Adding the best cordless reciprocating saw to a tool chest might seem like a no-brainer, but choosing from among all the models on the market can be a challenge. The following list is a collection of some of the best cordless reciprocating saws available with many of these key considerations in mind.
When it comes to cordless reciprocating saws, this DEWALT model is a versatile and speedy choice. The 20V MAX reciprocating saw has a variable-speed trigger and runs at a top speed of 3,000 strokes per minute. With a stroke length of 1⅛ inches, it can handle almost any job. And, the rubber over-molded foregrip and handle combined with its 6-pound weight make this DEWALT reciprocating saw comfortable and provides maximum control.
This cordless reciprocating saw has more than just speed to offer. It uses the same 20V MAX system batteries (though it does not come with one) as DeWalt’s other power tools to offer more runtime and power than its 18V competitors. It also features a toolless, four-position blade clamp so users can install the blade in the most useful orientation for a particular cut.
- Size: Standard
- Cutting Speed: 3,000 SPM
- Stroke Length: 1 ⅛ inch
- High maximum speed at 3,000 SPMs
- Uses the popular DeWalt 20V Max battery lineup
- Comfortable grip and lightweight for long days
- Does not come with a battery
Get the DeWalt 20V Max Reciprocating Saw at Amazon, Lowe’s (with battery), or The Home Depot.
Makita’s XRJ05Z 18V is worth checking out for anyone hunting for a long blade stroke and plenty of speed control in a reciprocating saw. This tool features a two-speed transmission and a variable trigger that allow the user to choose speeds between 0 and 2,300 (low) and 0 and 3,000 (high) strokes per minute. It also features a brushless motor for making the most of a battery.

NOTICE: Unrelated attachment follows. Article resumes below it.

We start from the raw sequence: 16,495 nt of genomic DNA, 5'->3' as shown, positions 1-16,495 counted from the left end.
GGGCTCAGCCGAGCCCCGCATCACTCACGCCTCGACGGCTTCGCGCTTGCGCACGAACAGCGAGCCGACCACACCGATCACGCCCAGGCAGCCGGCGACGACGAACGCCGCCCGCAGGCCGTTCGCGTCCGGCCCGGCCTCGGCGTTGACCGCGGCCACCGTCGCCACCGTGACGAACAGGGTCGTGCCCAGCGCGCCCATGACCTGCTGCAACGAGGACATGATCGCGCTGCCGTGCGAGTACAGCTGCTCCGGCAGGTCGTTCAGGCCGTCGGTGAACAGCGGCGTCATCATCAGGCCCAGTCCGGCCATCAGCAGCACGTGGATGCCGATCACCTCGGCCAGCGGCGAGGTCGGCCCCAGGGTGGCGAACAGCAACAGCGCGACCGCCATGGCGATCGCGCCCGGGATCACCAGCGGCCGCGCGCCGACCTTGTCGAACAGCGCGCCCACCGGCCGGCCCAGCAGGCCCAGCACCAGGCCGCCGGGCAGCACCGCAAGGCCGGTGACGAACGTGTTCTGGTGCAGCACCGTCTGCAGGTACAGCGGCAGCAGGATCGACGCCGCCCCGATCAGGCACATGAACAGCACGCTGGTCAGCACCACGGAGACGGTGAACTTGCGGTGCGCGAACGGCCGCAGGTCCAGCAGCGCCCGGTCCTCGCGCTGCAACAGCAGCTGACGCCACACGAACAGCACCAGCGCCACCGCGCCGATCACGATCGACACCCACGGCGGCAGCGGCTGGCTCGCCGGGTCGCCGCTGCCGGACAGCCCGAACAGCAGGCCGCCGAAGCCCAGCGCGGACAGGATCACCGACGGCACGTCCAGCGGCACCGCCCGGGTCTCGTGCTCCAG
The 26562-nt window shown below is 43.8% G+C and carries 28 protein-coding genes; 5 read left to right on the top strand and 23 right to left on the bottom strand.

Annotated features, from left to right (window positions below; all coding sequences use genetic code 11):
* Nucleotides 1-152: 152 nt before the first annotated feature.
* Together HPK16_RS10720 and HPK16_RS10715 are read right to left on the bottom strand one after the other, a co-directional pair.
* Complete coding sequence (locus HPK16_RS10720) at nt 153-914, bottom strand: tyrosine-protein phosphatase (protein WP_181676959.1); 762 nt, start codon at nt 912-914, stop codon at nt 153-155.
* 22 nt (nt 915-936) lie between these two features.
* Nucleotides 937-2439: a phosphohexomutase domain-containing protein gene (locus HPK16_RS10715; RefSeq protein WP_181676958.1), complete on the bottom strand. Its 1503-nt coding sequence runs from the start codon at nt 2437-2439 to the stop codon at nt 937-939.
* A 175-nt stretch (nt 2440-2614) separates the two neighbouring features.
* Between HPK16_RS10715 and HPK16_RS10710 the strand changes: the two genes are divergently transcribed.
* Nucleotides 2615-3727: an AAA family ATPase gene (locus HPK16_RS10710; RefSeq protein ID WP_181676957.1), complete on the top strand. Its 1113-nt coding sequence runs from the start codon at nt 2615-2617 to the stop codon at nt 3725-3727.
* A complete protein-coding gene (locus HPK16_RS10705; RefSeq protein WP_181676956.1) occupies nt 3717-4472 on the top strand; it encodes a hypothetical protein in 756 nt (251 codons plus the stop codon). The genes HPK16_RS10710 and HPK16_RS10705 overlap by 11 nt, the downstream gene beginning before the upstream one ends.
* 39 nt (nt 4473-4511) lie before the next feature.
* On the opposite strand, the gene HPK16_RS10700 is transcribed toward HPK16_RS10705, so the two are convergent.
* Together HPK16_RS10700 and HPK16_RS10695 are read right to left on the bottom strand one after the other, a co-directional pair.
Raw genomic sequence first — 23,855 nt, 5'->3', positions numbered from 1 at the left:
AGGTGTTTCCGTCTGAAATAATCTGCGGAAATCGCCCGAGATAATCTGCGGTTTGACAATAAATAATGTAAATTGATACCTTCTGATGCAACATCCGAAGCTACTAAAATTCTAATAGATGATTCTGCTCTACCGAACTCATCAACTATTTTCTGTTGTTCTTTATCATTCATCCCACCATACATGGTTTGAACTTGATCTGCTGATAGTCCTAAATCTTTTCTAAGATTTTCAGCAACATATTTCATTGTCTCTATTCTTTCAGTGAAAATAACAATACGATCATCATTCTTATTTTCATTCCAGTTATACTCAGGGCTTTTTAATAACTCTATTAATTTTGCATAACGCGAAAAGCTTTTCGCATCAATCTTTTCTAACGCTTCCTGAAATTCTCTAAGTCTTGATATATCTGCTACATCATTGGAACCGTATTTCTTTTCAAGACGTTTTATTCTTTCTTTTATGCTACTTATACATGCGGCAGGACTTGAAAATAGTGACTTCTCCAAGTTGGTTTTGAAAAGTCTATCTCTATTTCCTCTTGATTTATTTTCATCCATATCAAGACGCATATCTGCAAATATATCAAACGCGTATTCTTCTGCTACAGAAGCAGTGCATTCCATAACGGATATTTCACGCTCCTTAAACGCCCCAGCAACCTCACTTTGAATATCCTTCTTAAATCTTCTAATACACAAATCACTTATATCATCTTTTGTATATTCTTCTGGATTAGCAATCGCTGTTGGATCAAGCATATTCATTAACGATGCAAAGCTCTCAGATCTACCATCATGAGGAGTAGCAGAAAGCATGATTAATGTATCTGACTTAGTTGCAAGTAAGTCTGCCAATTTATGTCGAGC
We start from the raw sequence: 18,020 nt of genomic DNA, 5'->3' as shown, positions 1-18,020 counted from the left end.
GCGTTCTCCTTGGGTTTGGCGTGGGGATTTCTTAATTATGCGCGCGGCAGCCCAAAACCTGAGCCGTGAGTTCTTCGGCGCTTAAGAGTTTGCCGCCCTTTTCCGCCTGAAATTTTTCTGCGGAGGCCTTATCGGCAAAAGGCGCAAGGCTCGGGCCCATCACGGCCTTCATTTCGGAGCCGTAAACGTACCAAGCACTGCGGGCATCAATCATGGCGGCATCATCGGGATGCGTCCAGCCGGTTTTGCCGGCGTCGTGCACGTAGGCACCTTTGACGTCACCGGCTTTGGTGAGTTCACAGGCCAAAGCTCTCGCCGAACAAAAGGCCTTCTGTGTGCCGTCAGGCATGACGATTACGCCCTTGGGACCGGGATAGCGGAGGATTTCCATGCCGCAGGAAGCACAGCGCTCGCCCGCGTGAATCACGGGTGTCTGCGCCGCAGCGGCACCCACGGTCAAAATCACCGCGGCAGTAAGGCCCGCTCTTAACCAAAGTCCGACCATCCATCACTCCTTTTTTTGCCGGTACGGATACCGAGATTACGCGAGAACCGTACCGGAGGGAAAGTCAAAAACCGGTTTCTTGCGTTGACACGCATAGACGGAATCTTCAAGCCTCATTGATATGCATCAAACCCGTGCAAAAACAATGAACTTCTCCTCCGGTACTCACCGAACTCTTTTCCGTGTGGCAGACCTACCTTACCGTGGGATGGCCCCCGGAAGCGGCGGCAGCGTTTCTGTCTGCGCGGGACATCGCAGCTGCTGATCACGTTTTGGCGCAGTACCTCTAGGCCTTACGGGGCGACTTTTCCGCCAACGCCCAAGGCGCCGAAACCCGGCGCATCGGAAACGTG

It’s not just the strokes per minute and brushless motor that allow this saw to cut quickly. This model also features a 1¼-inch blade stroke, which provides several more cutting teeth per stroke than shorter blades. The saw is 17¼ inches long and weighs only 5.7 pounds (8.2 pounds with a battery, which is not included). When it’s time to switch out a blade, the XRJ05Z offers tool-less blade changes.
- Size: Standard
- Cutting Speed: 3,000 SPMs
- Stroke Length: 1 ¼ inch
- Lightweight at just 5.7 pounds without battery
- Longer stroke than most of its competition (1 ¼-inches)
- Brushless motor for extended battery life
- Bare tool purchase (no batteries)
Get the Makita XRJ05Z on Amazon or at The Home Depot.
Those looking for an affordable option for projects around the house might be interested in the SKIL PWR CORE 20 Compact Reciprocating Saw. This kit comes with a compact saw, a 2.0 Ah 20V lithium-ion battery, one blade, and a charger, allowing users to get to work straight away.
This compact reciprocating saw from Skil weighs just about 8 pounds with the battery attached. This model also features a variable trigger and a max speed of 3,000 strokes per minute. The stroke length is 1 inch, which isn’t aggressive but is typically more than enough for DIY projects. With toolless blade-change capability, switching between projects is easy. And should jobs occur in dark corners or dimly lit areas, the saw’s onboard LED work light helps.
- Size: Compact
- Cutting Speed: 3,000 SPMs
- Stroke Length: 1-inch
- Affordable price point
- High top speed
- Onboard LED work light
Get the Skil PWR Core 20 Compact Reciprocating Saw on Amazon.
Purchasing a complete kit is often the best way to go, and Makita’s XRJ06PT is a prime example of the value an upgrade can bring. This full kit includes the cordless reciprocating saw, the saw blade, two 5.0 Ah batteries for plenty of run time, the charger, and a bag to stow it all in for quick work and easy transport. It uses both of the batteries at the same time for more power and extended run time.